Sei sulla pagina 1di 6

LEXICOLOGY TEST JUNE 2010

1.

Identify the trope used in the following examples:

He is not working to his full potential (instead of: He is lazy)


She has a rather relaxed attitude to her work (instead of: She is lazy)
He is unable to concentrate in class (instead of: He is disruptive)
He has strong opinions about everything and is not afraid to voice them (instead of: He is loud and
arrogant).
euphemism
2.

Give two examples of numeric terms used as metaphors.

404- Something missing: I was looking for it but it was 404/ he was 404/ my computer was 404-ed.
Metaphorically=someone who is 404 is stupid and unable to use computers or complicated equipment. 24/7complete availability: He needs 24/7 attention; metaphorically= all the time 180 degrees turn- complete refusal: the
company went 180 degrees on the strategy.

3.

Give two examples of words derived from people's surnames (e.g. sandwich).

Boycott (C.C. Boycott) , macadam (L. McAdam), reglan (Lord Reglan), trece: maxwell after J. C. Maxwell,
newton after I. Newton, watt after J. Watt, lawrencium after E. O. Lawrence, lewisite after U. L. Lewis, pentlandite after
J. B. Pentland, cardigan after Earl of Cardigan, Chippendale after Th. Chippendale, daltonism after J. Dalton

4. Fill in the blanks using appropriate eponyms: An ___odyssey____ is a long quest or wandering that is
full of adventures. The word comes from the _Odyssey______, the ancient Greek epic poem by Homer.
5.

There are certain restrictions on productivity (nonlinguistic and linguistic) Illustrate.

1. pragmatic - requierement of existence, nameability requirement, existence of another form (thin, little - unthick,
unbig)
2. linguistic - phonological (*livelily), morphological (*polynational - multinational) semantic dark-eyed - *black-shoed

6. Which rules have been applied successively to generate the following words: top-ranking,
unscheduled.
A rule of morphological derivation the addition of a free morpheme in top-ranking

top-ranking = the addition of a free morpheme top + ranking, a ranking = present participle converted into adjective,
conversion
unscheduled = the addition of an affix un- + conversion in scheduled

7. Explain the following neologisms from the point of view of word-formation: guestworker
(compounding), fishburger (compounding), homophobia (blending = homosexual + phobia), teleshopping
(compounding)
8.

What do we mean by folk etymology?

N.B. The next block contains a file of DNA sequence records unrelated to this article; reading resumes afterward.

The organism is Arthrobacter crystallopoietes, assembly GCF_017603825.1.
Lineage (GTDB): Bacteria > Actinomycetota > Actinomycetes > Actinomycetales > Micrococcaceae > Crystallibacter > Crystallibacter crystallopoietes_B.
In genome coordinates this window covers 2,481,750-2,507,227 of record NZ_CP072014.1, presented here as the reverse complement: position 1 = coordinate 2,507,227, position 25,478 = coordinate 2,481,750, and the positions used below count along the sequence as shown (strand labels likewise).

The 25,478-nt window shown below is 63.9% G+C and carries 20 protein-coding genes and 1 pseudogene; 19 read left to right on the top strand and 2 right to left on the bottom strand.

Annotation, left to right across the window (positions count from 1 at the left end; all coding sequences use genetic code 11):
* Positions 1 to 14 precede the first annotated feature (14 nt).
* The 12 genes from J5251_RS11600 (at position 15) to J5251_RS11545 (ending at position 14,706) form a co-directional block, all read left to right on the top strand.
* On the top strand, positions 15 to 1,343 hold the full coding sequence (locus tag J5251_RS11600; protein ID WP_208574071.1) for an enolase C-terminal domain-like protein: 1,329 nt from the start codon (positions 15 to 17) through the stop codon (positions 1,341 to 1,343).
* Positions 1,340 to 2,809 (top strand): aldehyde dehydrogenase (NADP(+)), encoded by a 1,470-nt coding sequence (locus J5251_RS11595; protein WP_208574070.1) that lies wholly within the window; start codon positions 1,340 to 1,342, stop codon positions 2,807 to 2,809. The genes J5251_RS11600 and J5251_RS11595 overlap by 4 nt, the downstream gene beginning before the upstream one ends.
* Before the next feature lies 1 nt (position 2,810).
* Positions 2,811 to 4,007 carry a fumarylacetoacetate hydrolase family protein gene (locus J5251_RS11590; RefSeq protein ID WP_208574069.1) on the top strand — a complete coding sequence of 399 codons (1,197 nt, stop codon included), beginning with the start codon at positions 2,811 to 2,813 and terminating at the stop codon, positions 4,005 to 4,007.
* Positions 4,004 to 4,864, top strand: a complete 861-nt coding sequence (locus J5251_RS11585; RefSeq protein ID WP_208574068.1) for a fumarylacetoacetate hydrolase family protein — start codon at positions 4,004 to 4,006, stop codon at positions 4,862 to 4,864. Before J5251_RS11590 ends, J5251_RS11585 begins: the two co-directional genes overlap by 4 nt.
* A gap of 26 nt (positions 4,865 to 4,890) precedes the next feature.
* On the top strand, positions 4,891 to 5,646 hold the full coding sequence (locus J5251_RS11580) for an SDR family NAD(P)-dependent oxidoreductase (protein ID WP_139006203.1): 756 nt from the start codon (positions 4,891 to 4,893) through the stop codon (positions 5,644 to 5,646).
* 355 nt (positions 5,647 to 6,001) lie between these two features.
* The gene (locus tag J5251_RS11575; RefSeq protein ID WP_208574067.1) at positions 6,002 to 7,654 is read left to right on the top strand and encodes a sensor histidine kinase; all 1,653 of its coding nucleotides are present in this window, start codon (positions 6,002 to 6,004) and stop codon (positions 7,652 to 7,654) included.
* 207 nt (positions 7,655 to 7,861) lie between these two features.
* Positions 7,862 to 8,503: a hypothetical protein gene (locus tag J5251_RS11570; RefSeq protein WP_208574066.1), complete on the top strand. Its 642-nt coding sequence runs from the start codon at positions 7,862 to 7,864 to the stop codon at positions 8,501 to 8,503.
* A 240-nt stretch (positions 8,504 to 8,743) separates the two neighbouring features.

FOLK ETIMOLOGY-refers to the situation when an opaque and unanalyzable word is treated as transparent and
analyzable= is change in the form of a word or phrase based on a mistaken assumption about its composition or
meaning: e.g. asparagus is interpreted as sparrow grass
cockroach was borrowed from Spanish cucaracha but was folk-etymologized as cock + roach.
female (Old French femelle, diminutive of femme "woman"), by assimilation with male (Old French masle, from Latin
masculus).

9. Anglicisms can be analysed on three levels: phonological, morphological, and semantic. Analyze the
following anglicisms in Serbian: blu tut, klub
Blu tut - blu tut - morphologically semi-assimilated, the first part is not assimilated because it does not follow the
morphological rules of the serbian language, but the second is (Poslati nesto preko blu tutA); phonetically - fully
assimilated because it follows Serbian phonological and spelling patterns; and semantically - not, because it has the
same meaning as in English
klub: morphologically: fully, because it follows bla bla bla (u klubU) phonetically: fully (club - Klub) semantically - not,
because it had the same meaning as in English, and no meaning is added to it

10. Give two examples of Serbian words and expressions that are literal translations (calques) from
English (e.g. panel diskusija)
Neboder, vodopad
11. Affective meaning can be expressed by suffixes. Illustrate.
-ie piggy
Let piglet,
Ling duckling

-ish girlish, boyish


-like childlike
-ly - lovely
12. Give two pairs of examples illustrating homophony.
Key quay
Prophet profit
Band banned
Brews bruise
Cruise crews
Our hour
New knew